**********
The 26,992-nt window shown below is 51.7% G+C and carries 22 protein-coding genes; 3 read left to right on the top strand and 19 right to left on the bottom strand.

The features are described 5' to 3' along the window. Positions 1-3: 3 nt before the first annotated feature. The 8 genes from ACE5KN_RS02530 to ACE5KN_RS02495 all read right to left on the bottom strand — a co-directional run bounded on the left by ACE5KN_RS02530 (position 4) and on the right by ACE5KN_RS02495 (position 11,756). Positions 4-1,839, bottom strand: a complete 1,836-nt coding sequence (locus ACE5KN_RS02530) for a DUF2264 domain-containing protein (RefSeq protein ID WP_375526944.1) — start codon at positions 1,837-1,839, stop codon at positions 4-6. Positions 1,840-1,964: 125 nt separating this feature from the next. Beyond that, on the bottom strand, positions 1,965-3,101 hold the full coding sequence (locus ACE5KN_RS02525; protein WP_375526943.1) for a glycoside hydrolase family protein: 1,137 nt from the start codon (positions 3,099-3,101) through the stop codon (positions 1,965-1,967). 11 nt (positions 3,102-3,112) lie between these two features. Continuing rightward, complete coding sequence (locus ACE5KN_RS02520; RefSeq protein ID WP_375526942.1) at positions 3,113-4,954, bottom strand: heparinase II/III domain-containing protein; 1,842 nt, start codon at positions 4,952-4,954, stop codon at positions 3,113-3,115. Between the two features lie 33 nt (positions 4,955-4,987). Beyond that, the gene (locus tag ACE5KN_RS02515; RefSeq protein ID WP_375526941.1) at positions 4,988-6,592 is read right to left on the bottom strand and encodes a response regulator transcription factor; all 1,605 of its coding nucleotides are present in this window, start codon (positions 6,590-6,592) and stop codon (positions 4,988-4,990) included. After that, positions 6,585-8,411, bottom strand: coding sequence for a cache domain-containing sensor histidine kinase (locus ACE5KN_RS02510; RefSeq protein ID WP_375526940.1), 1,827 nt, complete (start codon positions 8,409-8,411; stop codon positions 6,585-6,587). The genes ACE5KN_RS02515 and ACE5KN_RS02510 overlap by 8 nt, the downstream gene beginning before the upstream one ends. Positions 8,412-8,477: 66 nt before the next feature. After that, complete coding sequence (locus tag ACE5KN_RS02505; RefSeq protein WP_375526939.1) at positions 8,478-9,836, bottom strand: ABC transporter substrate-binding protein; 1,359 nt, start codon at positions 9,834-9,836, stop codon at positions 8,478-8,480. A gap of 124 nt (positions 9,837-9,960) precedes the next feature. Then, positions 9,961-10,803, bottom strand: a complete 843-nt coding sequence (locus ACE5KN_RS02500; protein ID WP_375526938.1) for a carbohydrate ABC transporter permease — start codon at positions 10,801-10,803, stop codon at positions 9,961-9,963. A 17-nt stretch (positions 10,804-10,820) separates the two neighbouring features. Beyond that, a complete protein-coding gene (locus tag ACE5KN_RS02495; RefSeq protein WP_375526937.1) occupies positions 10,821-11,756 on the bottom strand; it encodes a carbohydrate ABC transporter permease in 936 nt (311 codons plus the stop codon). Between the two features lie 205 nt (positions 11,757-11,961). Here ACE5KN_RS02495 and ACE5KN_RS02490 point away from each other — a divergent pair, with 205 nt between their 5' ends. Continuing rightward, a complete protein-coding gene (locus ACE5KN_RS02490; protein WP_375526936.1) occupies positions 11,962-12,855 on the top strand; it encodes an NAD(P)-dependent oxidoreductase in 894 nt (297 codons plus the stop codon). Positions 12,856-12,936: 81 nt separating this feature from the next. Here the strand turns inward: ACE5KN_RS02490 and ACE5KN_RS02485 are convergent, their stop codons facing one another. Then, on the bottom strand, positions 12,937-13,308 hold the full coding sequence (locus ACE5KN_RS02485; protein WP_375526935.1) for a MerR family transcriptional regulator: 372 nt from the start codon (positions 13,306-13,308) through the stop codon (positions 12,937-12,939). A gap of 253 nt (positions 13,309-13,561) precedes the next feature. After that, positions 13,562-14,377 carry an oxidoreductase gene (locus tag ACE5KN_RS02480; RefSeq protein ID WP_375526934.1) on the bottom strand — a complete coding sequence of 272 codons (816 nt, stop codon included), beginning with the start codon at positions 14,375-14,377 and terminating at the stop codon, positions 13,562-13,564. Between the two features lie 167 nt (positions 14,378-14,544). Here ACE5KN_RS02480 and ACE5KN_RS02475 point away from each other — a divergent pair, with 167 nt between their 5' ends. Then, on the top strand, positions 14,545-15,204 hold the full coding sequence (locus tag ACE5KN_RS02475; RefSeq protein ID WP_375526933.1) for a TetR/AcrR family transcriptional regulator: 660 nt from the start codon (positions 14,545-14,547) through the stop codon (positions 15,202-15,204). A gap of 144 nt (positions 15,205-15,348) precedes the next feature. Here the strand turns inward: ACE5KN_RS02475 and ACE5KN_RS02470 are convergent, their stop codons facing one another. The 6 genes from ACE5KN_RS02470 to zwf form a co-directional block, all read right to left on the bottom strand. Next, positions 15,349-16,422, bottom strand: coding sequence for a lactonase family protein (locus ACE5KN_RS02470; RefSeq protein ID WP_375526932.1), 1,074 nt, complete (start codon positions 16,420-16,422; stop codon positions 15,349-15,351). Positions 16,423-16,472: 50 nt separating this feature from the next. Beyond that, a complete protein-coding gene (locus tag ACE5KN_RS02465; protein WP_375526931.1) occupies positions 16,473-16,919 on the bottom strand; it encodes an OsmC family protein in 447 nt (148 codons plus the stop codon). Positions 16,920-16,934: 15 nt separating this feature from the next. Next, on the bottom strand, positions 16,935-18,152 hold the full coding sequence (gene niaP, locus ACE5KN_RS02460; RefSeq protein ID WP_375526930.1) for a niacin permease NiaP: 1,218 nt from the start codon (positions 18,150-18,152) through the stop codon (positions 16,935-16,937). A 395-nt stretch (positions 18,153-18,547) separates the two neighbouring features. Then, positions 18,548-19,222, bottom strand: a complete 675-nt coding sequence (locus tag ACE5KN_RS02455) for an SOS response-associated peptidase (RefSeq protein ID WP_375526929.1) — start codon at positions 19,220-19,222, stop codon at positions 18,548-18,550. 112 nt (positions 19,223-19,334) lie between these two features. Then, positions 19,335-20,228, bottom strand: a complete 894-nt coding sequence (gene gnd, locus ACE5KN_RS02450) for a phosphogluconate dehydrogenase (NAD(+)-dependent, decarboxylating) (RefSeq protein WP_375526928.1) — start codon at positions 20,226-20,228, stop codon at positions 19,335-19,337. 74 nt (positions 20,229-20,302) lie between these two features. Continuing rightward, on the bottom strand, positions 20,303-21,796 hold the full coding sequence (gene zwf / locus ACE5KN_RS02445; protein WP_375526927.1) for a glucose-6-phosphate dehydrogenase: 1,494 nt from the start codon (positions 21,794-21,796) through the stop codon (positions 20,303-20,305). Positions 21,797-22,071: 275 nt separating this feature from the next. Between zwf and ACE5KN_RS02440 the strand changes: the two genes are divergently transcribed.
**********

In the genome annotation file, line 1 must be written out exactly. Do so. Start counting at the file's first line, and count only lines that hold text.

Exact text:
The 26,992-nt window shown below is 51.7% G+C and carries 22 protein-coding genes; 3 read left to right on the top strand and 19 right to left on the bottom strand.